Tag Archives: shelter

Meeting with Police Chief Fruitful

Marietta Police Chief Dan Flynn and Zone Commander Marty Ferrell met with Oldtimer and with homeless advocate Jeff Straka, both of Macland Presbyterian Church,  today on neutral ground, the Atlanta Bread Company.

Left to right:  Commander Marty Ferrell, Chief of Police Dan Flynn,  Jeff Straka

(photo by Oldtimer, not shown)

The hour long meeting over coffee was very fruitful, with both sides coming away feeling quite good about the progress made in reducing the tension over the homeless situation.   The chief seemed very interested in addressing the homeless problems in a caring and proactive manner and not only listened to what we had to say, but offered suggestions of his own that did not involve harsh treatment of the homeless.

I offered the chief details of the shelter shortage for emergency shelter, tansitional and supportive housing and he was a bit taken aback as to how needful this area is for more homeless support.   I also gave him talleys from 211 call records that showed there were more than 2000 calls last year seeking shelter and transitional housing in our community.  Jeff gave him a book to read on homeless and he agreed to read it. 

He agreed that the recent homeless sweeps were the result of perhaps only 3 or 4 individuals that had been involved in serious criminal activity along with a more visible presence of the homeless in recent months.   All of that raised the level of complaints to the point that they felt they had to take action, but that the vast majority of the affected homeless were not involved in criminal activity, but just caught in the middle.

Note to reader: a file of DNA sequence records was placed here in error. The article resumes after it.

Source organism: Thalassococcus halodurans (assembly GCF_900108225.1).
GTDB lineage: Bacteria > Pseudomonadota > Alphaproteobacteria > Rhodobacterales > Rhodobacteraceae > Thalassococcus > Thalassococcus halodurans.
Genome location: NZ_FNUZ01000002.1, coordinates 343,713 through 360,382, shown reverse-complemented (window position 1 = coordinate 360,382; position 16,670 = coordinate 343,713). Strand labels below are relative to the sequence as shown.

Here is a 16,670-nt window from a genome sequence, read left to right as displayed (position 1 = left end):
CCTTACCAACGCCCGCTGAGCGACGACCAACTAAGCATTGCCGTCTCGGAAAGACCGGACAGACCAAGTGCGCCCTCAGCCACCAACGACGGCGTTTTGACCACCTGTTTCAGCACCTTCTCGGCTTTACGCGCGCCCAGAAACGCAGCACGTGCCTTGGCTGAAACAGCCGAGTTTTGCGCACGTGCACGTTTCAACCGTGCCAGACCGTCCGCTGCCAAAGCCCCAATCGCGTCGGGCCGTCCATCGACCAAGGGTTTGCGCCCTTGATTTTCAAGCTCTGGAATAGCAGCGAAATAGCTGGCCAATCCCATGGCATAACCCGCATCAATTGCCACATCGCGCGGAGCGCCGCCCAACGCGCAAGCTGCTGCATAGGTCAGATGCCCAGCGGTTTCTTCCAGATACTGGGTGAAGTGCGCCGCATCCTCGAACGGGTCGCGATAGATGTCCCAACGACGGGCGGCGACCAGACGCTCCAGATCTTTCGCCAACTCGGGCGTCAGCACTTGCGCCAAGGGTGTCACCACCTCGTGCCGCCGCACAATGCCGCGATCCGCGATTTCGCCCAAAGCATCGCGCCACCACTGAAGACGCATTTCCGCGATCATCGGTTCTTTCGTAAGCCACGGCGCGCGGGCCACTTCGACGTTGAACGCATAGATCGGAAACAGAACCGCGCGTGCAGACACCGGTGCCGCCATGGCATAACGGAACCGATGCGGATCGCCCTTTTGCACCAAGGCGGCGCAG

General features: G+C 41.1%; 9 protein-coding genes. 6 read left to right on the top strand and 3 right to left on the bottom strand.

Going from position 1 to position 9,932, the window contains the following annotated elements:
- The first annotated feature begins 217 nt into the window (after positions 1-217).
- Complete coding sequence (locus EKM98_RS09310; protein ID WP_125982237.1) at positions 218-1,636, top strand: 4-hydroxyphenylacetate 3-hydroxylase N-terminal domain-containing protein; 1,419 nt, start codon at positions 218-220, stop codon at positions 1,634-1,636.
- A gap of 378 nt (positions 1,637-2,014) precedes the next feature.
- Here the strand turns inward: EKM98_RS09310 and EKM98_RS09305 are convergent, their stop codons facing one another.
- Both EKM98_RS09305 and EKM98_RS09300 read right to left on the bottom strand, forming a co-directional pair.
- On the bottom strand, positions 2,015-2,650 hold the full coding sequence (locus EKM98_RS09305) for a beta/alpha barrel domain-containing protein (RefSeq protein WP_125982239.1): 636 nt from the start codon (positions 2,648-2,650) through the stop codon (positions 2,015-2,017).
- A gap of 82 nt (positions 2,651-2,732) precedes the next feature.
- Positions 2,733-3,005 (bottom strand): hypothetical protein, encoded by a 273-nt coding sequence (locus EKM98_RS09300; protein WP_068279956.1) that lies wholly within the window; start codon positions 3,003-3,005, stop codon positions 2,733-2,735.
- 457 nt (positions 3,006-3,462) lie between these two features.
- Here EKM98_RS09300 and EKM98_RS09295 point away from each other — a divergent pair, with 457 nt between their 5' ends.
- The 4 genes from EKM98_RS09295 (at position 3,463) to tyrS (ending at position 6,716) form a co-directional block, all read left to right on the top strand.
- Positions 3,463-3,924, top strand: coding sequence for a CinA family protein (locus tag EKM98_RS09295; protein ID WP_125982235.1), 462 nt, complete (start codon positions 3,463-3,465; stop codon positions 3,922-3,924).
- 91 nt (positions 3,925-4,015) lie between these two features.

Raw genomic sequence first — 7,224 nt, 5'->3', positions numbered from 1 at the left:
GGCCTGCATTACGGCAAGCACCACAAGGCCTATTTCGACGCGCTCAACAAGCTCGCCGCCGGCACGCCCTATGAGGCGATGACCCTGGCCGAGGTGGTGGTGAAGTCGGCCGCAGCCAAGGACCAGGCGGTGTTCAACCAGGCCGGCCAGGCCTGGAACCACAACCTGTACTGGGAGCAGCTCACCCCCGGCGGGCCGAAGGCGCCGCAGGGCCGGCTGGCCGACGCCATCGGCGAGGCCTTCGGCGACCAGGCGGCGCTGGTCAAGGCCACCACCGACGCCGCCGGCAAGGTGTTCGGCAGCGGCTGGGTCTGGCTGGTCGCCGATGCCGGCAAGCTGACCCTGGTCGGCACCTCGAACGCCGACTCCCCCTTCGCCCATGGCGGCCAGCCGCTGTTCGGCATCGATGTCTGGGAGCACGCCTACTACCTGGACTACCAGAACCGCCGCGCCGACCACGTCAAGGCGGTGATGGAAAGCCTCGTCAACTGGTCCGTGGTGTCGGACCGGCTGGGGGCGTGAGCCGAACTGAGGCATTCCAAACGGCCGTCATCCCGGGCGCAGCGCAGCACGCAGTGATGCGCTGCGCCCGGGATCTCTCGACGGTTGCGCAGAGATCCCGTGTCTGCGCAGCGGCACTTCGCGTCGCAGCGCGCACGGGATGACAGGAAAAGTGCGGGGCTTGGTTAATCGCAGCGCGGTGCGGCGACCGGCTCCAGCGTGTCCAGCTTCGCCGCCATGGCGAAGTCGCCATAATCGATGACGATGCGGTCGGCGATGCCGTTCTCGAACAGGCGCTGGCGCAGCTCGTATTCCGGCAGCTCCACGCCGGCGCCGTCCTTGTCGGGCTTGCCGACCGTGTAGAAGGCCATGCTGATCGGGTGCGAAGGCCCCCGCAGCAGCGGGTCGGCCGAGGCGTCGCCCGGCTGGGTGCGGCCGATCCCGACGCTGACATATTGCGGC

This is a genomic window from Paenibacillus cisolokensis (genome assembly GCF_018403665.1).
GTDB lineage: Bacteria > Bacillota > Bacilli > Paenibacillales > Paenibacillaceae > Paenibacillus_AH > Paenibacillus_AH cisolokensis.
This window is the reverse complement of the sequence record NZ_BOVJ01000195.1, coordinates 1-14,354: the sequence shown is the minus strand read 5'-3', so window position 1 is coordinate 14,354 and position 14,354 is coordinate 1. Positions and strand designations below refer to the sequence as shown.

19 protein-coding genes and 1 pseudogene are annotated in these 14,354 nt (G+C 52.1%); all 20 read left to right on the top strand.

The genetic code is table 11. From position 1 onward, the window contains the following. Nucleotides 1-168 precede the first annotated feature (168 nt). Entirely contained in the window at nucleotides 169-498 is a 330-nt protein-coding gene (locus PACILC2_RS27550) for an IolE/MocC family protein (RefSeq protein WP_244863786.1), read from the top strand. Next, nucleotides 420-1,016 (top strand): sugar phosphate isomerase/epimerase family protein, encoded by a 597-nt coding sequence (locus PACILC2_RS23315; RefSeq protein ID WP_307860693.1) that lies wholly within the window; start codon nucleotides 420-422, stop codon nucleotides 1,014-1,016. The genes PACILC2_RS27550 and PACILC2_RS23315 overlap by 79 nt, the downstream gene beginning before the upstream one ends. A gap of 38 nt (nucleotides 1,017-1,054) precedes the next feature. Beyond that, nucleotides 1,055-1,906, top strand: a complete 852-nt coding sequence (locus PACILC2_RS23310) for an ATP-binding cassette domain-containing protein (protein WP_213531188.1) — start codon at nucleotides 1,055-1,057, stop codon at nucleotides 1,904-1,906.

He assured us that the police would not in the future make any general comments about the homeless that might cast them in a bad light, or lump them into the same category as those causing the problems.    He realizes the need for treatment for substance abuse and mental illness among the homeless, but does not have a solution for it.

We all agreed that criminals that may be hiding among the homeless should be rooted out and dealt with.  The Chief did say that they would concentrate on solving specific crimes involving the homeless and resolving specific complaints and not target those who merely happen to be homeless.  He assured us that his officers will show compassion to those that are not otherwise breaking the law.   He asked Jeff and I to call him or Commander Ferrell anytime we felt that the police had mistreated the homeless and they would investigate it.

The police will still have to respond to complaints, but did accept our suggestion that homeless advocates be alerted prior to any future sweeps and allow advocates to accompany them and collect tents and personal belongings and transport them to storage for the affected homeless to pick up rather than haul it to the dump.  I had suggested that we would look into how we might implement it.

He proposed a possible program similar to one in Savannah where he had been chief before coming to Marietta, one in which a person or team assigned by the police would be proactive in case work for the homeless that they encounter as the result of complaints (where no criminal activity is involved).  The caseworker would help locate needed services for the homeless rather than just run them off or put them in jail overnight.  He suggested that such a program would pursue stronger punishment for the ones that commit more serious offences and more leniency for those merely complained about that not involved in criminal activity.  He suggested that such a program might help many get off the streets.

Jeff proposed that our chuch establish an educational forum on the homeless for the community at large, including service providers, other churches, police and homeless within the community to address these problems.  The chief said they would attend as long as they were productive and not “shouting matches,” something we would not have allowed anyway.  Jeff is looking into bringing guests from other cities that have successfully addresed these problems.